You know the Jesus Juke, right?
Well, it’s quite handy actually. It’s a wormhole that can be opened and jumped through when one is faced with a contentious and complicated issue. The Juker says, for instance, that since Jesus didn’t talk about gays, I don’t need to either! He says that since Jesus talked mostly about poverty, justice for LGBTs is a big distraction, a nuisance, a we’ll-get-to-it-when-we-get-to-it sort of thing. Pushed to the end of his patience rope, the Jesus Juker will inevitably say something like this: Jesus is our unifier. His is our center, so please, for Pete’s sake, DROP IT!
But for me, I can’t. It’s my life and this is our friendship. You are my pastor, you are my teacher, you’re my favorite author, you’re a highly visible voice with influence. You are someone I want to trust. If you can’t trust me enough, love me enough, to be transparent over a rather large part of my journey, then how am I to still trust you?
All I am asking is that you stop sidestepping, that you stop saying, “I choose not reveal, because the culture war is so bad already [and so on and so forth]” when the truth is, you actually haven’t arrived at a conclusion.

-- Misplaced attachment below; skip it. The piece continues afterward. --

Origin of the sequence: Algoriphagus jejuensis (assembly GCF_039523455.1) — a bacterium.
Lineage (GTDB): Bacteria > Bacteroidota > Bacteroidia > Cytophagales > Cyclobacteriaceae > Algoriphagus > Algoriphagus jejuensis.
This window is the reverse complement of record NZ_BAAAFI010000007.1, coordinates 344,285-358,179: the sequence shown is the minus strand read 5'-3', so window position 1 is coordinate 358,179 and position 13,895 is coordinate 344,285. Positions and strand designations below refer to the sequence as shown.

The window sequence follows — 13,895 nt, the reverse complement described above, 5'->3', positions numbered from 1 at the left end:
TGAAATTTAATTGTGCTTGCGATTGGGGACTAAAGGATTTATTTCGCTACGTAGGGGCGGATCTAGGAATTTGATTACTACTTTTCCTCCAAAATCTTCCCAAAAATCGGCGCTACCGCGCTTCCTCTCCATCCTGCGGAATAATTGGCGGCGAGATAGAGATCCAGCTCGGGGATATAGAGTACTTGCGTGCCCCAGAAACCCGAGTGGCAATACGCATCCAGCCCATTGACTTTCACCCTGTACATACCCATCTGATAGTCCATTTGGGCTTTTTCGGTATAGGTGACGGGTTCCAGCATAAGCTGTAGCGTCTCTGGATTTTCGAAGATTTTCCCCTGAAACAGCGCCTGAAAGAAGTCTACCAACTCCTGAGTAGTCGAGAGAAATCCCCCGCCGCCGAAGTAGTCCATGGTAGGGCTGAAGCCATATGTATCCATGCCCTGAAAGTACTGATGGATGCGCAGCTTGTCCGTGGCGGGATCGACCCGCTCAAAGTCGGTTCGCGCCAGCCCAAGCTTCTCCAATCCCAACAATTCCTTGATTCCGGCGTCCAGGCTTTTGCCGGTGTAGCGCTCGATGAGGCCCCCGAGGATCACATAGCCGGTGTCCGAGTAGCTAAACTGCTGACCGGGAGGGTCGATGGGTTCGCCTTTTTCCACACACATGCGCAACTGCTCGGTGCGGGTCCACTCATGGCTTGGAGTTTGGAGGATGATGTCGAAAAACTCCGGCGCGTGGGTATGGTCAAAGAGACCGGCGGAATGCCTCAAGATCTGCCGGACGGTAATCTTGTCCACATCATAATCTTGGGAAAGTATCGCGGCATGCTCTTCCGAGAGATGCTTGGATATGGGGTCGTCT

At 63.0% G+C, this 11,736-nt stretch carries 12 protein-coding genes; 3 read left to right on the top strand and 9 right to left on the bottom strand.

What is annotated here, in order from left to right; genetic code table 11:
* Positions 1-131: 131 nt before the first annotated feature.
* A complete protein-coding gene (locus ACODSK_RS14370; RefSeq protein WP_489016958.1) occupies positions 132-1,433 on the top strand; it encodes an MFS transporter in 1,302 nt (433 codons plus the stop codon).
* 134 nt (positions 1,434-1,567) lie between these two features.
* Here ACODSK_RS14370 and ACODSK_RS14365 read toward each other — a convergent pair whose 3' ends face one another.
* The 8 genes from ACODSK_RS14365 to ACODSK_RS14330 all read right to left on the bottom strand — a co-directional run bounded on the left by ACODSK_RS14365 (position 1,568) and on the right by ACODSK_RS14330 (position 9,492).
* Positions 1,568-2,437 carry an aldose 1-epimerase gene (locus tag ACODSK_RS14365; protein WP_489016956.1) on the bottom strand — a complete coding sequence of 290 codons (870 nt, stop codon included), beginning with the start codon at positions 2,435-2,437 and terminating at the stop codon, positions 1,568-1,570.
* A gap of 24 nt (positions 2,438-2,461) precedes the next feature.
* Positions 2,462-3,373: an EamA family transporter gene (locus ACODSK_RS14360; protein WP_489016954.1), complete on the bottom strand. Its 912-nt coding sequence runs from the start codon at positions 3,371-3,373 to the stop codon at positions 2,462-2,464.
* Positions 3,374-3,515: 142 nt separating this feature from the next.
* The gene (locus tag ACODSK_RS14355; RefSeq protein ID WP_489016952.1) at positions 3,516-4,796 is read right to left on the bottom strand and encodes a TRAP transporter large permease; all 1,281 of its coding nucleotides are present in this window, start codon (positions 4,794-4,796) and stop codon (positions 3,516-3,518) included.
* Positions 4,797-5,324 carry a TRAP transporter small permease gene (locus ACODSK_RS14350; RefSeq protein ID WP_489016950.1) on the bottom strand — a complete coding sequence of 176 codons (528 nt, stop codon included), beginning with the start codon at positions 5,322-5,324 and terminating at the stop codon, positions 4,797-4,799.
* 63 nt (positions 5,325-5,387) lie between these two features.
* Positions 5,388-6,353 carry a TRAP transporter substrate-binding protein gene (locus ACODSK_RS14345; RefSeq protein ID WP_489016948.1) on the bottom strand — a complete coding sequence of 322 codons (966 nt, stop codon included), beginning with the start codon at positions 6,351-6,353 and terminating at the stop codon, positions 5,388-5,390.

If you do know, if you’re in a place of peace with your convictions, then as a leader, you have a responsibility to come out. You don’t get to withhold. That’s the burden of being a leader.
If you don’t know yet, then say that. Don’t Jesus Juke. Don’t claim abstention. Grab a Bible and some commentaries, grow a hermeneutic, and then go figure out what your role in this conversation is going to be.
Unless, that is, you actually don’t care. Then disregard this message altogether. Let us all know, so we can move on to someone who does.
Thoughts? Do Christian leaders have an obligation to share their position on same-sex relationships? How do you respond to those who say that since Jesus didn’t address homosexuality, they won’t either? Would love to get your feedback. Please be respectful.